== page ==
I am devastated for Ms. Williams-Bolar and her family. I feel the need to apologize to her for our collective hypocrisy and our propensity to only accept certain lies from certain people. (See the Piano-in-the-bay story and how leniency for felonies is dispensed in Florida ) Lying is a privilege Ms. Williams-Bolar now knows she does not have. There’s that word “privilege”, again. I use this word in place of the word “racism” because I believe this is a case of the haves vs. the have nots. This is an economic disparity issue. And since so many people of color are poor, economic disparity often masquerades as racism. Unfortunately, they look and feel the same. Ms. Williams-Bolar was reminded that she and her family did not belong at that more affluent school. And she was reminded that she and her family were not welcome. She did what so many folks do—she lied to get what she wanted for her kids. And for that, she was treated more harshly. She ended up where so many brown folks end up– in jail. But those folks in jail with her are also mostly poor, too.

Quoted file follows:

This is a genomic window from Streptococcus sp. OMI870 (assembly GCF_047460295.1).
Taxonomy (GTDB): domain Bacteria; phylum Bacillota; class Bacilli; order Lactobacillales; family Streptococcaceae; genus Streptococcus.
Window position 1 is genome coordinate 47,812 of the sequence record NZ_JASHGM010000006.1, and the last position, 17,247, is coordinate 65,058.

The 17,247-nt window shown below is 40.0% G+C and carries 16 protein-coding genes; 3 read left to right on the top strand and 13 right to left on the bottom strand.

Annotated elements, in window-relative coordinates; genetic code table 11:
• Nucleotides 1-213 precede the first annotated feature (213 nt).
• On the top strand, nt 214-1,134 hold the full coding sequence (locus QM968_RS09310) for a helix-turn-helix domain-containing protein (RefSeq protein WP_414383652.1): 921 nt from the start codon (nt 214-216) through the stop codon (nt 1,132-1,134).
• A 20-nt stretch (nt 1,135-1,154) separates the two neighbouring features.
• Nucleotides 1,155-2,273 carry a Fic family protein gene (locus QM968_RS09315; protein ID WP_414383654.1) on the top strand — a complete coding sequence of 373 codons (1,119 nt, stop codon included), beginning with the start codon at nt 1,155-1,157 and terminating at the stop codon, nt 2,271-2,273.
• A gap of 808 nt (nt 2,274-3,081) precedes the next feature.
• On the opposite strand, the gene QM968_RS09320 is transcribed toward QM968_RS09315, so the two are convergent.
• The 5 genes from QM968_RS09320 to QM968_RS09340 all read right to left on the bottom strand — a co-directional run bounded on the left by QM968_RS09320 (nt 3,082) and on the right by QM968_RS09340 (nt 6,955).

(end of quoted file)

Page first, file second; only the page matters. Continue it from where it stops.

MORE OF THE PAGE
It’s so hard to unravel racism from classism and it may not be worth the effort– not for folks like Kelley Williams-Bolar. The results are the same– disrespect, disparate treatment and disenfranchisement.

However you feel about honesty and taxes, you have to acknowledge that Ms. Williams-Bolar was treated wrongly. I am not asserting that Ms. Williams-Bolar is a heroine– just that her punishment far outweighed her crime. For this, I stand with her as a mother who cares foremost about her children’s welfare. And I support the efforts to rectify this injustice.

Click HERE for Three Ways You Can Help Kelley Williams-Bolar!